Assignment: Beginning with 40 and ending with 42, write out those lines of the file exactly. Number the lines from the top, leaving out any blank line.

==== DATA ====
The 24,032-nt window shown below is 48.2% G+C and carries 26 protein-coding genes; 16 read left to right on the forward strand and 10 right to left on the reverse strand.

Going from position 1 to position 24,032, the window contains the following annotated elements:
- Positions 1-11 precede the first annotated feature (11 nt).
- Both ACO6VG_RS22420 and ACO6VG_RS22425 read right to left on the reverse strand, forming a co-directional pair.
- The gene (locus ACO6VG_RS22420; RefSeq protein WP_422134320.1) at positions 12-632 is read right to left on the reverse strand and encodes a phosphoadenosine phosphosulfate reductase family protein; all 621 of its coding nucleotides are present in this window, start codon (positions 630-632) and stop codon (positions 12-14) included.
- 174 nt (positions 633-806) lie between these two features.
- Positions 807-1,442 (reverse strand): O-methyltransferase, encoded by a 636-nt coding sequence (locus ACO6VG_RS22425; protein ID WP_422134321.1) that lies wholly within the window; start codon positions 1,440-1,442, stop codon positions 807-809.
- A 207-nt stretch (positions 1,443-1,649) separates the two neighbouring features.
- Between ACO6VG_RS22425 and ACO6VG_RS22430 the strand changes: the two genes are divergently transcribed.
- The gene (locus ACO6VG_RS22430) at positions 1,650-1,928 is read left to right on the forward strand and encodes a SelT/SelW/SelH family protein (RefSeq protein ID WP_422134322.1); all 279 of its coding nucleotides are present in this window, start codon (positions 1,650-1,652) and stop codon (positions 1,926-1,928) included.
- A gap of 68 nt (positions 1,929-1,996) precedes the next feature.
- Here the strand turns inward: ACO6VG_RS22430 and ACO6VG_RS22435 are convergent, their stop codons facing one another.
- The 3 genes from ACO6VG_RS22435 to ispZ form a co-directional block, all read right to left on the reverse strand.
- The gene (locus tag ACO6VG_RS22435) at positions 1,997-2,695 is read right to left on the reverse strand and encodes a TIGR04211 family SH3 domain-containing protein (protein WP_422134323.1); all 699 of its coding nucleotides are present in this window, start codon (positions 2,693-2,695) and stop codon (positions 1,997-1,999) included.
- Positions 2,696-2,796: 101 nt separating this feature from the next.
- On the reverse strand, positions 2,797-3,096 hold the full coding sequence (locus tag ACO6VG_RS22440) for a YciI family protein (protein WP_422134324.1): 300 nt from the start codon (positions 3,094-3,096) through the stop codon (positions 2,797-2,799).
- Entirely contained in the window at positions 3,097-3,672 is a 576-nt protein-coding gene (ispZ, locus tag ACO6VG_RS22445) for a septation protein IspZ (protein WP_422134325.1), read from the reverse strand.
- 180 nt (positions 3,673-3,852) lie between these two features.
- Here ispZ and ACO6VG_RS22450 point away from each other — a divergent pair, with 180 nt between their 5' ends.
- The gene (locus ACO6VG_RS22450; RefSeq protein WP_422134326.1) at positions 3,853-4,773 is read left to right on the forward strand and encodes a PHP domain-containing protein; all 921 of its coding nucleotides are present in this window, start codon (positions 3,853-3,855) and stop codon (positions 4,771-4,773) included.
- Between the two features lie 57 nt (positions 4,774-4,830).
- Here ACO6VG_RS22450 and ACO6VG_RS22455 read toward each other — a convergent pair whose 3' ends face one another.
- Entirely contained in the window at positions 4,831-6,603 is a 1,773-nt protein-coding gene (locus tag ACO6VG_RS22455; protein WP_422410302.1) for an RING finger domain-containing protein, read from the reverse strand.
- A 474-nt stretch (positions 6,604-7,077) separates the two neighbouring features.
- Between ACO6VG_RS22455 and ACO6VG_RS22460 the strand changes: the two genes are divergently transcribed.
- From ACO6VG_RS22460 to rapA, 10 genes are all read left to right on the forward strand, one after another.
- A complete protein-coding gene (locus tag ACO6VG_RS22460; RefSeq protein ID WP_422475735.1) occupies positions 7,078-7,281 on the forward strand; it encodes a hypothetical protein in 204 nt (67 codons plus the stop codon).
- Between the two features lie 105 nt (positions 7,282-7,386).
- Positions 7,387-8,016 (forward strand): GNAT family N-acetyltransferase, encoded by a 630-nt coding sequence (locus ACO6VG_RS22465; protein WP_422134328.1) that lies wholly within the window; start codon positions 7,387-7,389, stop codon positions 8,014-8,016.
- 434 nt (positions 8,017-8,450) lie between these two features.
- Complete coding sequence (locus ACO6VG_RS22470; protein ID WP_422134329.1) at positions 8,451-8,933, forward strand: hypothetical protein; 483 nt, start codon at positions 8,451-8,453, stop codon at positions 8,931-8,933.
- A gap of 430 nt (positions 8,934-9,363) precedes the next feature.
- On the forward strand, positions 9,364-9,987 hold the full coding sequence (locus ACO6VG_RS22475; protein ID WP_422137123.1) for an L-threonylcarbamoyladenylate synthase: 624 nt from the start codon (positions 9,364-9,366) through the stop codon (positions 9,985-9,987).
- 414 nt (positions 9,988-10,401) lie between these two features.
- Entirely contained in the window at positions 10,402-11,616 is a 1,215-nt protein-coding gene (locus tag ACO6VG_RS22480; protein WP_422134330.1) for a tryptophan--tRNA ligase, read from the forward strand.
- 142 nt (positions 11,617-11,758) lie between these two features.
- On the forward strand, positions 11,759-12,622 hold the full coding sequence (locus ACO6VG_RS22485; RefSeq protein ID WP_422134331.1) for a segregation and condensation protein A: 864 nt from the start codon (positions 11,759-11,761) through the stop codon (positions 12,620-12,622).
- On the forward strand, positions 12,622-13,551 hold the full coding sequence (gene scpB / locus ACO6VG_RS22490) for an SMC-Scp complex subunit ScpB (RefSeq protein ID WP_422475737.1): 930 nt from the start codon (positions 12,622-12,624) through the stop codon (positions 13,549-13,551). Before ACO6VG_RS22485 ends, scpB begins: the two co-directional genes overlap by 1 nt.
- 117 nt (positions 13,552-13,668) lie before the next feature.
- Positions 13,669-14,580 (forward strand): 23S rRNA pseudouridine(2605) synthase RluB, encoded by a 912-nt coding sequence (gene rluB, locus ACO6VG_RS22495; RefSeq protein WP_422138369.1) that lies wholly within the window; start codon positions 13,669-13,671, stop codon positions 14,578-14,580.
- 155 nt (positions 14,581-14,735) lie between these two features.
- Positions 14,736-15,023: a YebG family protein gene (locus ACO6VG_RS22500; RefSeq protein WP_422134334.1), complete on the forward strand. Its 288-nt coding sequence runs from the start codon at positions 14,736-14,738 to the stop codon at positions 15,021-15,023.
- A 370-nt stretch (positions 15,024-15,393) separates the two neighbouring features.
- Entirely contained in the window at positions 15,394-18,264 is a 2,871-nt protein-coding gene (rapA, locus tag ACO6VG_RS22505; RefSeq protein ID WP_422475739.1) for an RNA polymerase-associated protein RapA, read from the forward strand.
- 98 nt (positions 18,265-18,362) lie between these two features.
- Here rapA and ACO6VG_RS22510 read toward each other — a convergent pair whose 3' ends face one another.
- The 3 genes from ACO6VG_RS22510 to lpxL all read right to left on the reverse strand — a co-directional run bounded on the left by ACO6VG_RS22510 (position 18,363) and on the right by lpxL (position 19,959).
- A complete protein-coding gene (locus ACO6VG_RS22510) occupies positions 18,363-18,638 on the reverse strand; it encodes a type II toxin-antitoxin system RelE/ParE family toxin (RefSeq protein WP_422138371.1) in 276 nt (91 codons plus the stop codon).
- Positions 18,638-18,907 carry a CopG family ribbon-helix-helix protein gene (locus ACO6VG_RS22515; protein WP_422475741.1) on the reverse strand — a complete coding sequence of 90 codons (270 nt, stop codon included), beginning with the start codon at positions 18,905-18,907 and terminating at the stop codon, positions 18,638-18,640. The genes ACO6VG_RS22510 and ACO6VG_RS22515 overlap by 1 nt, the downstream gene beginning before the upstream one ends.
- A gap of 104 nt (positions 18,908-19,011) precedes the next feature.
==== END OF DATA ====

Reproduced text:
- Positions 13,669-14,580 (forward strand): 23S rRNA pseudouridine(2605) synthase RluB, encoded by a 912-nt coding sequence (gene rluB, locus ACO6VG_RS22495; RefSeq protein WP_422138369.1) that lies wholly within the window; start codon positions 13,669-13,671, stop codon positions 14,578-14,580.
- 155 nt (positions 14,581-14,735) lie between these two features.
- Positions 14,736-15,023: a YebG family protein gene (locus ACO6VG_RS22500; RefSeq protein WP_422134334.1), complete on the forward strand. Its 288-nt coding sequence runs from the start codon at positions 14,736-14,738 to the stop codon at positions 15,021-15,023.